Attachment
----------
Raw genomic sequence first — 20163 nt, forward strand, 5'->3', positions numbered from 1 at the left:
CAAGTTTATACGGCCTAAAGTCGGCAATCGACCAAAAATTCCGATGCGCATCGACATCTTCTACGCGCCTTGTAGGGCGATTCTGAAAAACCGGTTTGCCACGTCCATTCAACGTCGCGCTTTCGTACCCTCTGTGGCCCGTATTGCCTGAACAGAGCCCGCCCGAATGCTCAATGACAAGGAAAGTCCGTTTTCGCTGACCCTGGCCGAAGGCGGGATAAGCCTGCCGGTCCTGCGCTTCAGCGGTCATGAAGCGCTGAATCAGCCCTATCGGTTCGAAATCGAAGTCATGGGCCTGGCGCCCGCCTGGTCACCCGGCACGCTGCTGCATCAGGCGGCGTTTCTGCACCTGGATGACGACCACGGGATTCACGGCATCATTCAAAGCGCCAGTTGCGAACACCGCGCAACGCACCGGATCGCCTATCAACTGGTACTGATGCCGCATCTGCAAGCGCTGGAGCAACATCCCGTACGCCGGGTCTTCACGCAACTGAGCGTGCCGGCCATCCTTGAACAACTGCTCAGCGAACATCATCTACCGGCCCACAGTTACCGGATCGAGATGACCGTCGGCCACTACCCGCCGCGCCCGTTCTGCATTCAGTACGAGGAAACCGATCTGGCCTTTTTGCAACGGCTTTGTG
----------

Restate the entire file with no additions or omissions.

Raw genomic sequence first — 20163 nt, forward strand, 5'->3', positions numbered from 1 at the left:
CAAGTTTATACGGCCTAAAGTCGGCAATCGACCAAAAATTCCGATGCGCATCGACATCTTCTACGCGCCTTGTAGGGCGATTCTGAAAAACCGGTTTGCCACGTCCATTCAACGTCGCGCTTTCGTACCCTCTGTGGCCCGTATTGCCTGAACAGAGCCCGCCCGAATGCTCAATGACAAGGAAAGTCCGTTTTCGCTGACCCTGGCCGAAGGCGGGATAAGCCTGCCGGTCCTGCGCTTCAGCGGTCATGAAGCGCTGAATCAGCCCTATCGGTTCGAAATCGAAGTCATGGGCCTGGCGCCCGCCTGGTCACCCGGCACGCTGCTGCATCAGGCGGCGTTTCTGCACCTGGATGACGACCACGGGATTCACGGCATCATTCAAAGCGCCAGTTGCGAACACCGCGCAACGCACCGGATCGCCTATCAACTGGTACTGATGCCGCATCTGCAAGCGCTGGAGCAACATCCCGTACGCCGGGTCTTCACGCAACTGAGCGTGCCGGCCATCCTTGAACAACTGCTCAGCGAACATCATCTACCGGCCCACAGTTACCGGATCGAGATGACCGTCGGCCACTACCCGCCGCGCCCGTTCTGCATTCAGTACGAGGAAACCGATCTGGCCTTTTTGCAACGGCTTTGTG